KENT, SURREY, AND SUSSEX.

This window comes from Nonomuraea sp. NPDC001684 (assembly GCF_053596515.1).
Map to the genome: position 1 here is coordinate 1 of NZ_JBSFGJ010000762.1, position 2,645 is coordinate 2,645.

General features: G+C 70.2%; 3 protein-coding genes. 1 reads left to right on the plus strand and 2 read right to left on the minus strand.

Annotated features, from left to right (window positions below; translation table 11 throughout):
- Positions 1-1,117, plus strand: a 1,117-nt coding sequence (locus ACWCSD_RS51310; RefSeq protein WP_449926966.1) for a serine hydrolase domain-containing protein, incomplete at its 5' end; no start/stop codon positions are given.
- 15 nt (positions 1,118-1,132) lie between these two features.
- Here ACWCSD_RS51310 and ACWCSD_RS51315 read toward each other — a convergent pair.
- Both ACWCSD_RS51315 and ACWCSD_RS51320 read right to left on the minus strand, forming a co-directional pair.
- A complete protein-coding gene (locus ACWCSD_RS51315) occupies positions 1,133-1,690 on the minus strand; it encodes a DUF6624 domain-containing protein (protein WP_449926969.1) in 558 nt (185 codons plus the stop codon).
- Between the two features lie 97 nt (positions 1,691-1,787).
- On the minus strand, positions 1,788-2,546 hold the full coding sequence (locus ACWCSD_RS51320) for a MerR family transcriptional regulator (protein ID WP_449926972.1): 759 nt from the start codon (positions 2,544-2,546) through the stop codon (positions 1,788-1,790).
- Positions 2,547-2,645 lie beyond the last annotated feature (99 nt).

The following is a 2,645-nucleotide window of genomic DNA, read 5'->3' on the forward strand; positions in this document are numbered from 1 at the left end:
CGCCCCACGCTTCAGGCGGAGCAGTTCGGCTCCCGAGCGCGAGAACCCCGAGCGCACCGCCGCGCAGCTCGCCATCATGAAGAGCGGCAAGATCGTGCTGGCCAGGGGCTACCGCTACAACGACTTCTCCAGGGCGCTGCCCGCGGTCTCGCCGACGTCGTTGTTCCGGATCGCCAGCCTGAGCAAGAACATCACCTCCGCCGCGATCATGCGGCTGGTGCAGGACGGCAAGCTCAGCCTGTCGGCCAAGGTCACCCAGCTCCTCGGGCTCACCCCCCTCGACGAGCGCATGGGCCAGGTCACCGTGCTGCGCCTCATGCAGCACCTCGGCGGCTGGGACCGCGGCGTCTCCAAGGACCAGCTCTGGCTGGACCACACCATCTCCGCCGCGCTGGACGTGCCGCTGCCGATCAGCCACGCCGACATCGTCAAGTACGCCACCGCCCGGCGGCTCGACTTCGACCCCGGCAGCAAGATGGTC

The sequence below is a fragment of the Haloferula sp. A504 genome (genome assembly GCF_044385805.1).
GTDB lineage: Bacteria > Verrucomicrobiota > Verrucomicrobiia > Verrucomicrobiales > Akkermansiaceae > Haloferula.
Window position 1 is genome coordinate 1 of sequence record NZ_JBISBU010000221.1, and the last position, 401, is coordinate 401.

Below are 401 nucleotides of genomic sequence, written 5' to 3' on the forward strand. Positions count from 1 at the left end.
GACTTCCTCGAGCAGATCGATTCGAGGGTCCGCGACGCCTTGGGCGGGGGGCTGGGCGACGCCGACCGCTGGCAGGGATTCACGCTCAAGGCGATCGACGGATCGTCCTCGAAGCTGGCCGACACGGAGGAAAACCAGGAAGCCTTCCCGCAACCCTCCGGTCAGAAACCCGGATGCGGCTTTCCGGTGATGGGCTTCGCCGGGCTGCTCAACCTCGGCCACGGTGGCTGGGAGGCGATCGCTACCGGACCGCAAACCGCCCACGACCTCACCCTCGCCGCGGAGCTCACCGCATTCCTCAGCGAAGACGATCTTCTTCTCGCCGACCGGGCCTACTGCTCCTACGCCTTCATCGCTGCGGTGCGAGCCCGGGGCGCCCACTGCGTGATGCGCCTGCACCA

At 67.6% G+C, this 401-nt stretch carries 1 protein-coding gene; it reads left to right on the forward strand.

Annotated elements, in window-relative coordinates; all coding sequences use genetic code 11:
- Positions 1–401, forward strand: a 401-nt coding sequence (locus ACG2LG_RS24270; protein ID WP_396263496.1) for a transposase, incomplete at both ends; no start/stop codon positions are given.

From the defective notice in Domesday Book of various parishes (some of which are populous places at the present day) in the Weald, compared with the fuller description of lands lying on the northern side of the county, it is manifest that the former district stood far lower than the latter in general estimation at the period of the Domesday Survey: the necessary result, in fact, of its situation within the great forest of Anderida (farther spoken of in the Note on Limpne, and under the county of Sussex), with a wet, tenacious soil, that portion too immediately below the central range of hills being too flat to possess much natural drainage, so that the roads were rendered practicable during the winter for the horses, upon whose backs alone all heavy goods could be conveyed, only by paved tracks at the sides. In the miry parts of the Weald of Kent, and the same statement doubtless would apply to similar portions of Sussex, wheel carriages were not generally, because they could not be, used, except on the principal lines of road, until a very recent period. Long within my own recollection the cross roads in some districts of Kent were utterly impassable during the winter; and, as I have witnessed, if a miller, for example, wished to deliver goods down one of these lanes, he would exchange his horse's harness for a packsaddle, and, leaving his cart by the side of the turnpike road, he would load the saddle with his flour-sacks and himself, thus resorting to the same mode of conveyance used for ages previously. The tracks, for such alone were many of those bye lanes, which occasionally